Take the back pain out of backpacks

September 4, 2017

(HealthDay)—Backpacks can mean backaches for schoolchildren, but an orthopedic surgeon has advice for parents and kids about how to keep soreness at bay.

"Parents should inspect their 's backpack from time to time," said Dr. Joshua Hyman of New York-Presbyterian Morgan Stanley Children's Hospital in New York City.

Kids "often carry much more than they should, with extra shoes, toys, and other unnecessary items," he explained in a hospital news release.

Hyman suggests that before sending kids off to school, parents should follow these backpack safety tips:

  • Be a weight-watcher. According to Hyman, backpacks shouldn't weigh more than 15 percent of a kid's . That's the equivalent of 7 pounds for a 50-pound child.
  • Lighten the load. If you feel that your child is weighed down by too many textbooks, talk to the teacher about whether any can be left at school. If not, a backpack on wheels may be an option.
  • Two straps are better than one. Encourage your child to wear the straps over both shoulders—not over one shoulder—so the weight of the bag is distributed evenly.
  • Size matters. Get a correctly sized backpack that's not wider or longer than your child's torso, and make sure it doesn't hang more than 4 inches below your kid's waist. A low-hanging backpack could force your child to lean forward while walking.
  • The more padding the better. Look for a backpack with straps that are wide and padded to prevent them from digging into the child's shoulders. Also, look for one with a padded back. This can reduce the risk that your child will be hurt by sharp objects inside the backpack.
  • Watch for signs of trouble. Be on the lookout for pain, posture changes, tingling or red marks due to use. If your child's pain is persistent, talk to your pediatrician.

Explore further: Backpack smarts from a pro

More information: The American Academy of Pediatrics has more about backpack safety.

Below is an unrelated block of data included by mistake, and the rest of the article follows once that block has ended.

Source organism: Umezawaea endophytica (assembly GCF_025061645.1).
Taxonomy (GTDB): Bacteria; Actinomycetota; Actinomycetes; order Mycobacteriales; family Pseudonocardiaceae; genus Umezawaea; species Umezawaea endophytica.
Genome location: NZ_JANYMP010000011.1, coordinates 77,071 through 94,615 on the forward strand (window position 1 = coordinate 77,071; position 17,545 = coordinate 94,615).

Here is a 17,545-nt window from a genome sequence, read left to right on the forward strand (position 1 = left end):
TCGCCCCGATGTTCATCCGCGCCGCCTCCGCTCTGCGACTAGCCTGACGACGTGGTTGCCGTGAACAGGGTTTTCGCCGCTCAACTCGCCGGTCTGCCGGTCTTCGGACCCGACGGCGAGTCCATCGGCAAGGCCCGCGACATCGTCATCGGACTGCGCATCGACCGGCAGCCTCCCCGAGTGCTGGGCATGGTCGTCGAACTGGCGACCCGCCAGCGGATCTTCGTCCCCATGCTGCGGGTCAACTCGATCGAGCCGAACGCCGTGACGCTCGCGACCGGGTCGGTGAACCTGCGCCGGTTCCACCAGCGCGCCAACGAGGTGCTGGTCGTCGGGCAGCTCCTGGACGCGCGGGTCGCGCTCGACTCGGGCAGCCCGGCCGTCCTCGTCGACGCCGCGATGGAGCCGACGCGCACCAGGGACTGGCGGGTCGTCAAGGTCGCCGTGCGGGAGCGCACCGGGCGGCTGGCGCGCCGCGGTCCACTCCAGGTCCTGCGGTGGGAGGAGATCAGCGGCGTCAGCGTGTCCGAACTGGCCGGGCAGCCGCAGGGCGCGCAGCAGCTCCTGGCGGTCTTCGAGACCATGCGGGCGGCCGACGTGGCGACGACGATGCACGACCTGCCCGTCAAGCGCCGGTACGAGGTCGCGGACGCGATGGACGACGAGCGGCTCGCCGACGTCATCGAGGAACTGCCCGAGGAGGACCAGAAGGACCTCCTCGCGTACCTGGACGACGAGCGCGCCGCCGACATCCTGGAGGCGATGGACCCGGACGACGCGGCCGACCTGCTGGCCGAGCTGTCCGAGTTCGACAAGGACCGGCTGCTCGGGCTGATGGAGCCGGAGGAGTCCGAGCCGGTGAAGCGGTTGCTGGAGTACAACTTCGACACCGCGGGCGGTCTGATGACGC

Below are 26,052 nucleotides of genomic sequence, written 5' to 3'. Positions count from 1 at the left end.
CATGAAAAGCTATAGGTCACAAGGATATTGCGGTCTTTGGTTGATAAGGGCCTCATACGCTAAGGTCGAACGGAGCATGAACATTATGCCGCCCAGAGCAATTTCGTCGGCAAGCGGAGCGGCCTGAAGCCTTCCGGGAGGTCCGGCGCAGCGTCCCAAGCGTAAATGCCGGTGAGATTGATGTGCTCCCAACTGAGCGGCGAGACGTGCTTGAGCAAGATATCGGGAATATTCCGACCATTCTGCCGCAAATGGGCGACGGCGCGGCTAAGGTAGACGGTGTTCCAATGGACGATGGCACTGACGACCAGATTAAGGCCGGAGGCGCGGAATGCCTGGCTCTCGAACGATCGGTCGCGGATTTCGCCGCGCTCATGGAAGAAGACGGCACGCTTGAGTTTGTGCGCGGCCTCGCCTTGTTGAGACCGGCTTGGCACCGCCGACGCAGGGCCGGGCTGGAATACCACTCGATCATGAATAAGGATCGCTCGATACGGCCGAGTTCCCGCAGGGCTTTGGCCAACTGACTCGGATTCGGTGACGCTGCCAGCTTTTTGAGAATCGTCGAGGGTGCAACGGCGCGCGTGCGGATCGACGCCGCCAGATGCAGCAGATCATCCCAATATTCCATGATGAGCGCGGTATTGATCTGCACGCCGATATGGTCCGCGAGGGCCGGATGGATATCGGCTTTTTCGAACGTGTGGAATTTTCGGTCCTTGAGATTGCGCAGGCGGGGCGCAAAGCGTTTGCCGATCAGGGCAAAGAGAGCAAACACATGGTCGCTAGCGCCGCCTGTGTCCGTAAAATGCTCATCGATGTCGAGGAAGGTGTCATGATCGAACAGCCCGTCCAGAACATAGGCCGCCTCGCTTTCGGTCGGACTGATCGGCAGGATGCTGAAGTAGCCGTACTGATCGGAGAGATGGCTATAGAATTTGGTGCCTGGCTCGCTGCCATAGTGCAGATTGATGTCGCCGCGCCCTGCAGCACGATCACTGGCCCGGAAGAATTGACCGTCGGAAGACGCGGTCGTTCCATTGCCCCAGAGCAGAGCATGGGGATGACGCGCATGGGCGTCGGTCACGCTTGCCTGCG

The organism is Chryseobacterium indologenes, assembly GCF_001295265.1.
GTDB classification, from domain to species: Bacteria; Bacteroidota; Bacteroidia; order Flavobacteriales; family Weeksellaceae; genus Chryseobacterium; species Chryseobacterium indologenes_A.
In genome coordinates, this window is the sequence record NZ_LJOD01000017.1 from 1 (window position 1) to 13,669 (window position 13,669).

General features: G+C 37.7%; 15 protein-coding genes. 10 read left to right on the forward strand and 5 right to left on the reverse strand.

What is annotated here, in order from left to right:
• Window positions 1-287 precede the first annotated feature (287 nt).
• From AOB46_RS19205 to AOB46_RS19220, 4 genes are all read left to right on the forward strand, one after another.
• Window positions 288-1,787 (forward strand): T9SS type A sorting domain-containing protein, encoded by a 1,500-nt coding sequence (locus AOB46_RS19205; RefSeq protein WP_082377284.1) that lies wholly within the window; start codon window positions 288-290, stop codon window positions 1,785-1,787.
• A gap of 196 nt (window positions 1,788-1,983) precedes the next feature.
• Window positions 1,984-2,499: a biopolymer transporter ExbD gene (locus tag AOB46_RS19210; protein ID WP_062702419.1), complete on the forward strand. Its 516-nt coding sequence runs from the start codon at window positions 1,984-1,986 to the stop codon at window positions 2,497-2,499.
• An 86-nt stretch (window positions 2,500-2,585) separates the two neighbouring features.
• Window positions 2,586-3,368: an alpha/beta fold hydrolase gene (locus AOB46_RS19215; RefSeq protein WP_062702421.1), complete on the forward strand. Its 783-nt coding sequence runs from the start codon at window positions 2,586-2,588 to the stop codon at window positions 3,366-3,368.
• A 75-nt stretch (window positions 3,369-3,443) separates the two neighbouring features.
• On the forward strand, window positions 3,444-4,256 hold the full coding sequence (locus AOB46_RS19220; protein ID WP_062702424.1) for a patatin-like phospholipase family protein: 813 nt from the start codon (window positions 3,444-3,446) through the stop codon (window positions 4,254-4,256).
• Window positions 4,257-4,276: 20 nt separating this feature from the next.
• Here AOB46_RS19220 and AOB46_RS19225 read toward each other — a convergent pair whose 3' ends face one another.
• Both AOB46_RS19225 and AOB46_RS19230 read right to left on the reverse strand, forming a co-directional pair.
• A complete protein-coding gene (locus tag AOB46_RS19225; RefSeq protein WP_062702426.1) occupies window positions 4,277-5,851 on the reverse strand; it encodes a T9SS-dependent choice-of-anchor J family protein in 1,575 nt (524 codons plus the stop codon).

Related Stories

Backpack smarts from a pro

September 5, 2016
Children are back at school with fresh school supplies, a new set of books, and likely a larger load in their backpack.

Overloaded backpacks can injure kids: experts

August 26, 2012
(HealthDay)—As the school season starts, experts warn that overloaded backpacks often result in back injuries among children.

Backpack safety tips for back to school

August 18, 2013
(HealthDay)—As the start of a new school year approaches, parents need to think about the comfort and safety of their children's backpacks, an expert says.

Trolleys scientifically proven to be more beneficial than backpacks for the back of the children

March 3, 2017
Researchers at the University of Granada (UGR) belonging to the Joint University Institute for Sports and Health (Instituto Mixto Universitario Deporte y Salud, iMUDS), have scientifically proven that trolleys are more beneficial ...

Judge weight and time worn to minimize backpack pain

August 31, 2012
(Medical Xpress)—As students of all ages load up their backpacks for the school year, they may be on their way to creating bad posture habits and increasing their risk for pain.

Recommended for you

Breastfeeding protects infants from antibiotic-resistant bacteria

October 18, 2018
A recent study completed at the University of Helsinki investigated the amount and quality of antibiotic-resistant bacteria in breast milk and gut of mother-infant pairs. The findings have been published in the journal Nature ...

Inflammation in the womb may explain why some babies are more prone to sepsis after birth

October 9, 2018
Each year 15 million infants are born preterm and face high risks of short- and long-term complications, including sepsis, severe inflammation of the gut, and neurodevelopmental disorders. A new report in the American Journal ...

Dummies not to blame for common speech disorder in kids

October 9, 2018
New University of Sydney research shows bottles, dummies, and thumb sucking in the early years of life do not cause or worsen phonological impairment, the most common type of speech disorder in children.

'Genes are not destiny' when it comes to weight

October 9, 2018
A healthy home environment could help offset children's genetic susceptibilities to obesity, according to new research led by UCL.

Old drug could have new use helping sick premature babies

October 8, 2018
Researchers from The University of Western Australia, King Edward Memorial Hospital and Curtin University are investigating whether an old drug could be used to help very sick premature babies.

Insufficient sleep associated with risky behavior in teens

October 1, 2018
Adolescents require 8-10 hours of sleep at night for optimal health, according to sleep experts, yet more than 70 percent of high school students get less than that. Previous studies have demonstrated that insufficient sleep ...

0 comments

Please sign in to add a comment. Registration is free, and takes less than a minute. Read more

Click here to reset your password.
Sign in to get notified via email when new comments are made.